Tuesday, June 05, 2012

People v. Mason (Cal. Ct. App. - June 5, 2012)

I appreciate the fact that appointed counsel have to raise on appeal (and the Court of Appeal has to decide) any nonfrivolous argument in favor of the criminal defendant.  It's a worthwhile rule.

But this opinion begins:  "Defendant Jeffrey Allen Mason was convicted of residential burglary and sentenced to life in prison. On appeal he challenges a $129.75 '[c]riminal justice fee' the court ordered him to pay to the City of Sunnyvale pursuant to Government Code section 29550.1."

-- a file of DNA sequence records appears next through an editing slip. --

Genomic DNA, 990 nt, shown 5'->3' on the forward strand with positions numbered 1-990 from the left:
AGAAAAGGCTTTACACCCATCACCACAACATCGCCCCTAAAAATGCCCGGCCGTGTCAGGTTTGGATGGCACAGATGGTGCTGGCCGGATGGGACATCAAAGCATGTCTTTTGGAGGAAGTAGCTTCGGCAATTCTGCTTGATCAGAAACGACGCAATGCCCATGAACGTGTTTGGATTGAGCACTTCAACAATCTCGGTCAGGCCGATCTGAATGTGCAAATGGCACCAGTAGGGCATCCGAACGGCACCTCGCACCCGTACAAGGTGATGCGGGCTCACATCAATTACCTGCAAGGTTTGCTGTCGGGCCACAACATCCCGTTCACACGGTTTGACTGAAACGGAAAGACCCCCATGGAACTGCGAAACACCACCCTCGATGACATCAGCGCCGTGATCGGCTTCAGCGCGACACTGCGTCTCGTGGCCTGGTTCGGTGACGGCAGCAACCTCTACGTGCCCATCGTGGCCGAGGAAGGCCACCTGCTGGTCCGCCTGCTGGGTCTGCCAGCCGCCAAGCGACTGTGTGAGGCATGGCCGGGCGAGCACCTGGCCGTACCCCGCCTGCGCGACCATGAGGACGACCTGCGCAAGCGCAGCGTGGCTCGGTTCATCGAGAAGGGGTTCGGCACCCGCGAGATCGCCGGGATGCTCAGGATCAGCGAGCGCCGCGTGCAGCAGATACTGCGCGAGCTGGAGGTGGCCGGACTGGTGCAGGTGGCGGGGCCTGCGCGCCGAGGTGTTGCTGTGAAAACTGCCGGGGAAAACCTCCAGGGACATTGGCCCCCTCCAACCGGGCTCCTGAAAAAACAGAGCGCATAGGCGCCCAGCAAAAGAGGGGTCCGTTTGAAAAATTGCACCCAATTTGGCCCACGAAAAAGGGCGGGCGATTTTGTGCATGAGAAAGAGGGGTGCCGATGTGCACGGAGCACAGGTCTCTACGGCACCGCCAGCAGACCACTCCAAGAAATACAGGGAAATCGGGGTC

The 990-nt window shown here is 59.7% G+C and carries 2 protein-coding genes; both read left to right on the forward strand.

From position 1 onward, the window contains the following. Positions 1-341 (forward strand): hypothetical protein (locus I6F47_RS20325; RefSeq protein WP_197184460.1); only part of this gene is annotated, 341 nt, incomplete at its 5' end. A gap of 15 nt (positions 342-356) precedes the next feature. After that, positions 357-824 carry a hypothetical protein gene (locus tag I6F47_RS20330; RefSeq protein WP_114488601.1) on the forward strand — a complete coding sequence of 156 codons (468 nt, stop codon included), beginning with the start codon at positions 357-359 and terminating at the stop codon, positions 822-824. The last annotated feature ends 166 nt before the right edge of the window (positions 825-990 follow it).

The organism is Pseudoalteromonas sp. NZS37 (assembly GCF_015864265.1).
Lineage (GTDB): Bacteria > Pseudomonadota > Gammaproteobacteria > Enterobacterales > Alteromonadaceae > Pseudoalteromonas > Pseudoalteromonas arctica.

Which makes me think:  "Seriously?!  Life in prison and the only thing we're briefing is a $130 fee he's never going to pay anyway?"  A fee that's also totally swamped by the cost of briefing and deciding the issue.

Were one designing a criminal justice system from scratch, it seems to me one might want to create some sort of exception for issues like this.  Ones that might well not be worth the transaction cost to litigate.